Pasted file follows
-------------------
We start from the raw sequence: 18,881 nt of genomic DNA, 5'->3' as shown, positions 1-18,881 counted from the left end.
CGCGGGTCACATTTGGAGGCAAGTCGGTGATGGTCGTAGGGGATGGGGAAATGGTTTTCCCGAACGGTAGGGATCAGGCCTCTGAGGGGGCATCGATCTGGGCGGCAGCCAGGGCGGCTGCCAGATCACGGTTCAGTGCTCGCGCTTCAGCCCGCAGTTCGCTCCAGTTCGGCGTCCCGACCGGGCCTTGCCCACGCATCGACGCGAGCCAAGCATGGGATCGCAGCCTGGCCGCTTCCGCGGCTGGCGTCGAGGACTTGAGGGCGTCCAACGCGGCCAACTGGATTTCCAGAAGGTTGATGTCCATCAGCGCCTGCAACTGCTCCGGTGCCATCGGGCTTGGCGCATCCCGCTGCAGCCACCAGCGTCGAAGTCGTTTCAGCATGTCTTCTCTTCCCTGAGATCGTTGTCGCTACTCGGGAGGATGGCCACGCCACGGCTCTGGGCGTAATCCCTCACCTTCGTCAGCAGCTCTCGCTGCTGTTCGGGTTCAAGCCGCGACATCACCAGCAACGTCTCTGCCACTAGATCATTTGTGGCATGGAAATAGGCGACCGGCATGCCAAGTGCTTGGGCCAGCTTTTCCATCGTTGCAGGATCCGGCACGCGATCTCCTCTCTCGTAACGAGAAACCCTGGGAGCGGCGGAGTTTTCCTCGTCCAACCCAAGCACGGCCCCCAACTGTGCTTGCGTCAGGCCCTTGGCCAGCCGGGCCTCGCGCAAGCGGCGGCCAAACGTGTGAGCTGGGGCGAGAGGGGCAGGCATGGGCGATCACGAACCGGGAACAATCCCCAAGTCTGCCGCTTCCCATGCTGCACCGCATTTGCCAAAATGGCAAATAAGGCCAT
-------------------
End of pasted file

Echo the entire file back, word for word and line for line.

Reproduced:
We start from the raw sequence: 18,881 nt of genomic DNA, 5'->3' as shown, positions 1-18,881 counted from the left end.
CGCGGGTCACATTTGGAGGCAAGTCGGTGATGGTCGTAGGGGATGGGGAAATGGTTTTCCCGAACGGTAGGGATCAGGCCTCTGAGGGGGCATCGATCTGGGCGGCAGCCAGGGCGGCTGCCAGATCACGGTTCAGTGCTCGCGCTTCAGCCCGCAGTTCGCTCCAGTTCGGCGTCCCGACCGGGCCTTGCCCACGCATCGACGCGAGCCAAGCATGGGATCGCAGCCTGGCCGCTTCCGCGGCTGGCGTCGAGGACTTGAGGGCGTCCAACGCGGCCAACTGGATTTCCAGAAGGTTGATGTCCATCAGCGCCTGCAACTGCTCCGGTGCCATCGGGCTTGGCGCATCCCGCTGCAGCCACCAGCGTCGAAGTCGTTTCAGCATGTCTTCTCTTCCCTGAGATCGTTGTCGCTACTCGGGAGGATGGCCACGCCACGGCTCTGGGCGTAATCCCTCACCTTCGTCAGCAGCTCTCGCTGCTGTTCGGGTTCAAGCCGCGACATCACCAGCAACGTCTCTGCCACTAGATCATTTGTGGCATGGAAATAGGCGACCGGCATGCCAAGTGCTTGGGCCAGCTTTTCCATCGTTGCAGGATCCGGCACGCGATCTCCTCTCTCGTAACGAGAAACCCTGGGAGCGGCGGAGTTTTCCTCGTCCAACCCAAGCACGGCCCCCAACTGTGCTTGCGTCAGGCCCTTGGCCAGCCGGGCCTCGCGCAAGCGGCGGCCAAACGTGTGAGCTGGGGCGAGAGGGGCAGGCATGGGCGATCACGAACCGGGAACAATCCCCAAGTCTGCCGCTTCCCATGCTGCACCGCATTTGCCAAAATGGCAAATAAGGCCAT